And teammate Danny Woodhead didn’t do much better, as he was held to 29 offensive yards in two games versus Kansas City in 2015.
San Diego, on the other hand, was very generous to opposing running backs last season. The Chargers allowed 21.9 fantasy points per game to ball carriers in 2015. The Chiefs’ Spencer Ware should have himself quite the game in this one. In two games against San Diego last season, the running back accumulated 148 rushing yards and two touchdowns on 19 carries. More of the same can be expected in Week 1 if the preseason was any indicator. Ware received the ball on 30 percent of his 107 snaps this preseason.
The way to attack Kansas City through the air is with your No. 1 receiver. In 2015, the Chiefs’ defense allowed 93.3 yards per game to the opposing team’s top pass catcher, most in the NFL. All of this is great news for Keenan Allen owners. In three career games against the Chiefs, the Chargers’ wideout has averaged 6.67 receptions per game.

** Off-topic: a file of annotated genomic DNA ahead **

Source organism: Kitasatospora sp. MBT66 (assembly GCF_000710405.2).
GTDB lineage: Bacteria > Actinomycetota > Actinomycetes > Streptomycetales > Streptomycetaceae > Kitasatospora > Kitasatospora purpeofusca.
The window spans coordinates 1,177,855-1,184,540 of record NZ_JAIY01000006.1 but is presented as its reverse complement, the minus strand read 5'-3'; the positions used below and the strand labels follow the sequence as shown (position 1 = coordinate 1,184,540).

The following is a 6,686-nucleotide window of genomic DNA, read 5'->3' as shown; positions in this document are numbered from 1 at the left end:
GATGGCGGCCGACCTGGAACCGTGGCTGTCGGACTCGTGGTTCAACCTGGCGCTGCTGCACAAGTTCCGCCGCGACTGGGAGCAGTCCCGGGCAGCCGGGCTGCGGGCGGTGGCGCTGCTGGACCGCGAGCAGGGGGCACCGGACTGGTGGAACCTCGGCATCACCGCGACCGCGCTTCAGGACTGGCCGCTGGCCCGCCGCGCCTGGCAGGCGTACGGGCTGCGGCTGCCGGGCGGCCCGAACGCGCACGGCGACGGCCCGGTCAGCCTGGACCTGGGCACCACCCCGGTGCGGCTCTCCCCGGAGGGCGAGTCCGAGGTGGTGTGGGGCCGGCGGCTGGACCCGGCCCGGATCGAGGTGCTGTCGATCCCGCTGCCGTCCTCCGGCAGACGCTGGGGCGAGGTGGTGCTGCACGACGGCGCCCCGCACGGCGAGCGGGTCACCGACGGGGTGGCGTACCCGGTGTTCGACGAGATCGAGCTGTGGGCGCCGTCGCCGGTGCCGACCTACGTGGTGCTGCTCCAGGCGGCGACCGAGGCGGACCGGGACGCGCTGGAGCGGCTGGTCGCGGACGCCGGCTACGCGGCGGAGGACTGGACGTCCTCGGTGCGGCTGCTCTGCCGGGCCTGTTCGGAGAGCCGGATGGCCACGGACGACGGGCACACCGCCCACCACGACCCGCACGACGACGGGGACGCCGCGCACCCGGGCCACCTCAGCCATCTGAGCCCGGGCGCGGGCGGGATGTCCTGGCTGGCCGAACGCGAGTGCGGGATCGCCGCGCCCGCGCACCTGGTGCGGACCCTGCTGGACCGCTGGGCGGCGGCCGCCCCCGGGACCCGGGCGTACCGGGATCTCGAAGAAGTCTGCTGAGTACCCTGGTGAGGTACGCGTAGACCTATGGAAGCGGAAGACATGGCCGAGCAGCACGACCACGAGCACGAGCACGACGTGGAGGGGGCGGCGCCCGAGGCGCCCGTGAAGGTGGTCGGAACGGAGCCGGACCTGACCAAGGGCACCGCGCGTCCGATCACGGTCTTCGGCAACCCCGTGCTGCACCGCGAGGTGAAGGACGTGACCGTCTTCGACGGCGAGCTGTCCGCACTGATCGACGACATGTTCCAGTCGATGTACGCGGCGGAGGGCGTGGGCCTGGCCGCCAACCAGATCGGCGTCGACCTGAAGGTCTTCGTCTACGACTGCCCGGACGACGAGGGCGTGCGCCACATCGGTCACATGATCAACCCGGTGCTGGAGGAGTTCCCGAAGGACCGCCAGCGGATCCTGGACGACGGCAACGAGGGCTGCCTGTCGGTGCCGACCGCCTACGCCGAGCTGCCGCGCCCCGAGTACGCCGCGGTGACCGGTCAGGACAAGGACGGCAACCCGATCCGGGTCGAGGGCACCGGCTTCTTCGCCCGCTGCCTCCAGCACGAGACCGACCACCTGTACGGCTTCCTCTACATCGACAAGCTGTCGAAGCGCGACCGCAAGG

In two games against the Chargers last season, Jeremy Maclin was held to just nine catches for 97 yards and zero touchdowns. That play right in line with the Chargers’ numbers from last season. San Diego allowed the fifth-lowest target percentage to opposing No. 1 wide receivers in 2015, while allowing just 67.5 yards per game to the position. Look for Maclin to struggle to produce again in this one.
Kansas City allowed just 5.2 fantasy points per game to the tight end position, lowest in the league last year. Antonio Gates, who has zero touchdowns in his last three contests against Kansas City, likely will be a non-factor in this one.
Despite a lot of hype surrounding Travis Kelce, he has done little to back it up. In the last month of the 2015 season, he had just one touchdown and two games in which he was held under 20 yards. If you drafted him, you probably have to play him but you shouldn’t feel great about it.